NEW YORK (Reuters) – The dollar index was flat on Wednesday while the pound bounced back from a ‘no-deal Brexit’ slump, with oil up for a fifth day and stocks little changed ahead of a highly anticipated statement from the U.S. central bank.

FILE PHOTO: Traders work on the floor at the New York Stock Exchange (NYSE) in New York, U.S., July 29, 2019. REUTERS/Brendan McDermid

After having started under a cloud of Twitter threats, Sino-U.S. trade talks concluded in Shanghai on Wednesday and the meeting was “constructive” according to both parties. Talks will continue in Washington in September.

With a rate cut in the cards ahead of the U.S. Federal Reserve meeting, the focus is on whether the Fed will leave the door open for further easing. A statement is due at 1800 UTC.

On Wall Street, expectations for Fed easing have helped lift equities this month, with the S&P 500 .SPX just off a lifetime high hit on Friday. Futures markets fully priced a 25 basis points rate cut which would be the first cut in more than a decade. Futures priced a 1-in-5 chance of a 0.5% cut.

“The language about further rate cuts will not likely be very committal, so the markets might be a bit disappointed,” said John Vail, chief global strategist at Nikko Asset Management.

President Donald Trump on Tuesday reiterated his call for the Fed to make a large interest rate cut, saying he was disappointed in the U.S. central bank and that it had put him at a disadvantage by not acting sooner.

A majority of market participants say that independence from the government is a key feature of central banks.

The Dow Jones Industrial Average .DJI fell 4.82 points, or 0.02 percent, to 27,193.2, the S&P 500 .SPX lost 0.9 points, or 0.03 percent, to 3,012.28 and the Nasdaq Composite .IXIC added 11.53 points, or 0.14 percent, to 8,285.15.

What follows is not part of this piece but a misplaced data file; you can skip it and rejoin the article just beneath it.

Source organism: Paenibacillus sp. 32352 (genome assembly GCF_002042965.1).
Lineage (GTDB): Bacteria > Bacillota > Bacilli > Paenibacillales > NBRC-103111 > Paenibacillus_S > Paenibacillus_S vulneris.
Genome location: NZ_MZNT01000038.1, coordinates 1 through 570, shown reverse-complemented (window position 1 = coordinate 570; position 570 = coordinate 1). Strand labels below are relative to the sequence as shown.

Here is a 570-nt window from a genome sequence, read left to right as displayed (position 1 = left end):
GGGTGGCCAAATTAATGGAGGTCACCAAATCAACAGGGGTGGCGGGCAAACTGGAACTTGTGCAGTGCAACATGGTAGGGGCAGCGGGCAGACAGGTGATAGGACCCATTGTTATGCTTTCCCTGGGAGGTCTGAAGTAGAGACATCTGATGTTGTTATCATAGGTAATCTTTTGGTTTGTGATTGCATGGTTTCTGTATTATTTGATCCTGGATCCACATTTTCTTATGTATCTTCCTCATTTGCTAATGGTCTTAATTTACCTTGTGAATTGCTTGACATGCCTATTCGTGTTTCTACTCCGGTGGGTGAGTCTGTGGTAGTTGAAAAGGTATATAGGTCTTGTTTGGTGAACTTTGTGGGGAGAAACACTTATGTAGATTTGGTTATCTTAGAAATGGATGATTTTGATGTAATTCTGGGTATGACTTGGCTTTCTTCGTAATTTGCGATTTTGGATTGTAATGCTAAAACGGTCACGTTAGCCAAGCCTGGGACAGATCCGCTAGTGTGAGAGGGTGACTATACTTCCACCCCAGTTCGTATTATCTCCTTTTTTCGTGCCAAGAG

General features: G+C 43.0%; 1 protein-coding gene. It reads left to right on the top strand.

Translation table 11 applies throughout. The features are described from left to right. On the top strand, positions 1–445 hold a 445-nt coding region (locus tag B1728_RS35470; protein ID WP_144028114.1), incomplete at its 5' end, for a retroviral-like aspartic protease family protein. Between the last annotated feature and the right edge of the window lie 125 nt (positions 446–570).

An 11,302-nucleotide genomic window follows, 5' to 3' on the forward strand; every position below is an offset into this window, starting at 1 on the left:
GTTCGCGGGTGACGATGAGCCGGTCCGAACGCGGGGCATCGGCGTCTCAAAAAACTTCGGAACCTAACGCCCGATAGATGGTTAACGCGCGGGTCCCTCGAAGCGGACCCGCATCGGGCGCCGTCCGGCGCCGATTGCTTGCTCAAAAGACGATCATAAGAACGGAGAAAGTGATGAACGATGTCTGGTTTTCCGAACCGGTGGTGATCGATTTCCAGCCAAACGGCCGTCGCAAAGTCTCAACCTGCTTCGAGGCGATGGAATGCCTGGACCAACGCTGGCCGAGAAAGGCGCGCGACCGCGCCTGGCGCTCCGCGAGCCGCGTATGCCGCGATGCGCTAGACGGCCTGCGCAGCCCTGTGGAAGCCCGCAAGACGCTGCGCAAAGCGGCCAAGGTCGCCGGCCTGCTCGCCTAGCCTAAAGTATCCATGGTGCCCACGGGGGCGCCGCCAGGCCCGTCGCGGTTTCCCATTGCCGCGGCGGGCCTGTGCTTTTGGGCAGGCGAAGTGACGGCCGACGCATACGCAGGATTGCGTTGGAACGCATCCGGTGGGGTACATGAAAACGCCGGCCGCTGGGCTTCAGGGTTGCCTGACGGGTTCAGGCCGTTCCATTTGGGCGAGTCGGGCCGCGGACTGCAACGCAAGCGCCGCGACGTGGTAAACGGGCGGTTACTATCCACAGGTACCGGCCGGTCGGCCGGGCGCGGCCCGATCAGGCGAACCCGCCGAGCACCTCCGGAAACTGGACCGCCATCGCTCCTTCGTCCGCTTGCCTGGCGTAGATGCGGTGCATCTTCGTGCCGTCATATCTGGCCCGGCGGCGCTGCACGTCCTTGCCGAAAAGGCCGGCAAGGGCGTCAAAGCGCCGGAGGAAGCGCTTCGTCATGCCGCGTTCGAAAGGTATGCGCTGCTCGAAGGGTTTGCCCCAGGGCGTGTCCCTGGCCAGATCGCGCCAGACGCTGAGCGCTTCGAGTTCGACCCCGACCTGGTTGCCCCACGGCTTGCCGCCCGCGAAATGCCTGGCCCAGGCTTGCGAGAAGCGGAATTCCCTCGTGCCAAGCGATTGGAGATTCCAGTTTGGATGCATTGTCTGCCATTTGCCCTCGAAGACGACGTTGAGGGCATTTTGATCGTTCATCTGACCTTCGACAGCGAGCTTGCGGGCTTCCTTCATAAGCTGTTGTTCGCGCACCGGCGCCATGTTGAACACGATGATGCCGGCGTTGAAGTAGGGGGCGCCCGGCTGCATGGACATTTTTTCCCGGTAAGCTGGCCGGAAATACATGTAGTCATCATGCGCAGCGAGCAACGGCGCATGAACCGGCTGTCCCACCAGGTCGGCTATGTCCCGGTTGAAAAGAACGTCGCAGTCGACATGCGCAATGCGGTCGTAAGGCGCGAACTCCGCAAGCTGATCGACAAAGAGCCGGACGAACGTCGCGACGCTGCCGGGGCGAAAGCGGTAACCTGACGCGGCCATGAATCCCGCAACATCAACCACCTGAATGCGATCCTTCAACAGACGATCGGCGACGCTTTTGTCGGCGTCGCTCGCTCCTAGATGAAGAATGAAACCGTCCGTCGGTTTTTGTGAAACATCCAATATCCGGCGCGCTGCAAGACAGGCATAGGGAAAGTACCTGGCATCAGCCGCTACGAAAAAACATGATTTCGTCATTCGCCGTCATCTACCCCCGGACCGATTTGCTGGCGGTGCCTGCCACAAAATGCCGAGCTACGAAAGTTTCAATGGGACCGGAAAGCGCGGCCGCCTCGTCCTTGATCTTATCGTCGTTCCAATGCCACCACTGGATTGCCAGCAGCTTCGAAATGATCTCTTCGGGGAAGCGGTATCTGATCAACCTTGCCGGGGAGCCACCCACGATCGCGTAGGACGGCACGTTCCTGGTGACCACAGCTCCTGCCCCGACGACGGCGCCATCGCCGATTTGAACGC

The pan-European STOXX 600 index rose 0.30 percent and MSCI’s gauge of stocks across the globe .MIWD00000PUS shed 0.07 percent.

Emerging market stocks lost 0.47 percent. MSCI’s broadest index of Asia-Pacific shares outside Japan .MIAPJ0000PUS closed 0.64 percent lower, while Japan’s Nikkei .N225 lost 0.86 percent.

In currencies, the pound bounced sharply versus the dollar and euro after four days of falls that took sterling to the lowest in more than two and a half years.

“We are just seeing some stabilization after very bad four days,” said Lee Hardman, FX strategist at MUFG. “It doesn’t change the bigger picture and the pound will continue to weaken but clearly it won’t be a one-way street,” Hardman added.

Sterling GBP= was last trading at $1.2242, up 0.77 percent on the day. It is on track for its weakest monthly performance against the dollar since October 2016.

The dollar index .DXY rose 0.01 percent, with the euro EUR= down 0.16 percent to $1.1135.

The Japanese yen strengthened 0.05 percent versus the greenback at 108.57 per dollar.

In commodities, crude oil futures rose for the fifth straight day, buoyed by a bigger-than-expected drop in U.S. inventories. [O/R]

U.S. crude CLc1 rose 0.24 percent to $58.19 per barrel and Brent LCOc1 was last at $64.92, up 0.45 percent on the day.

The yields on U.S. government debt were weighed down by Fed cut expectations and fell further as the yields on German 10-year Bunds touched record lows.

Benchmark 10-year notes US10YT=RR last rose 8/32 in price to yield 2.0352 percent, from 2.061 percent late on Tuesday.

Spot gold XAU= dropped 0.2 percent to $1,428.24 an ounce. Copper CMCU3 lost 0.31 percent to $5,929.50 a tonne.

(GRAPHIC – Trade tension hits stocks: tmsnrt.rs/2JNPb3M)

(GRAPHIC – Euro zone inflation and GDP: tmsnrt.rs/2ypndmT)

The German share price index DAX graph is pictured at the stock exchange in Frankfurt, Germany, July 31, 2019. REUTERS/Staff

(GRAPHIC – Global assets in 2019: tmsnrt.rs/2jvdmXl)

(GRAPHIC – Global currencies vs. dollar: tmsnrt.rs/2egbfVh)

(GRAPHIC – Emerging markets in 2019: tmsnrt.rs/2ihRugV)

Reporting by Rodrigo Campos; Additional reporting by Karin Strohecker and Olga Cotaga in London; Editing by Nick Zieminski

Our Standards:The Thomson Reuters Trust Principles.

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